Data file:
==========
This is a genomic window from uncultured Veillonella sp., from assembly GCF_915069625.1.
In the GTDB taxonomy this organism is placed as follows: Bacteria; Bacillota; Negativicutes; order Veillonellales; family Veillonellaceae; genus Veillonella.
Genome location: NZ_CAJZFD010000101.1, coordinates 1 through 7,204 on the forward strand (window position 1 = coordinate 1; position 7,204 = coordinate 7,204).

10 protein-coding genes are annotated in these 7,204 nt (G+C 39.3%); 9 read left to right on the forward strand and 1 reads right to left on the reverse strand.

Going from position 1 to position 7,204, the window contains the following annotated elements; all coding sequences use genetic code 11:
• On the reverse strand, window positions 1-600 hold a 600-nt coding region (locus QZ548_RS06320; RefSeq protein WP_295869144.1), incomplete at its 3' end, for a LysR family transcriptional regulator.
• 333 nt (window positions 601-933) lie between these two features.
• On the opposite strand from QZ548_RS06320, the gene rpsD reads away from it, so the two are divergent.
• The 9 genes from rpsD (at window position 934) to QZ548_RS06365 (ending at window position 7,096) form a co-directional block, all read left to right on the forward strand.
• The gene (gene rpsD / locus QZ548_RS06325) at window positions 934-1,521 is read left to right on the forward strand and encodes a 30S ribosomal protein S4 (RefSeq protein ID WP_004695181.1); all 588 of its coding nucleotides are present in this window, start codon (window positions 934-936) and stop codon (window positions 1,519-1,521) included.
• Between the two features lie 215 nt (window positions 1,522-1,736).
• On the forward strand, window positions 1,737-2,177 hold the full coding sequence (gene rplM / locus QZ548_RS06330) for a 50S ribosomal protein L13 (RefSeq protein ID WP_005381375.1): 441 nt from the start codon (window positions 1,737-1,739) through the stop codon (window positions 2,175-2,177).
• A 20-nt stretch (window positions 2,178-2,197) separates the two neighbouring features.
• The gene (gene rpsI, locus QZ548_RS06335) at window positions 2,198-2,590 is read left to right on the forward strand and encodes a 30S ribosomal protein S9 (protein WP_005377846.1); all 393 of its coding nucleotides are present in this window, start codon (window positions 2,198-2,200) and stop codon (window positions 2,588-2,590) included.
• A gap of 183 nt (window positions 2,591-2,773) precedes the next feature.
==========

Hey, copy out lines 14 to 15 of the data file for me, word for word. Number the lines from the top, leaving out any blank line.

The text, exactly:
• The gene (gene rpsI, locus QZ548_RS06335) at window positions 2,198-2,590 is read left to right on the forward strand and encodes a 30S ribosomal protein S9 (protein WP_005377846.1); all 393 of its coding nucleotides are present in this window, start codon (window positions 2,198-2,200) and stop codon (window positions 2,588-2,590) included.
• A gap of 183 nt (window positions 2,591-2,773) precedes the next feature.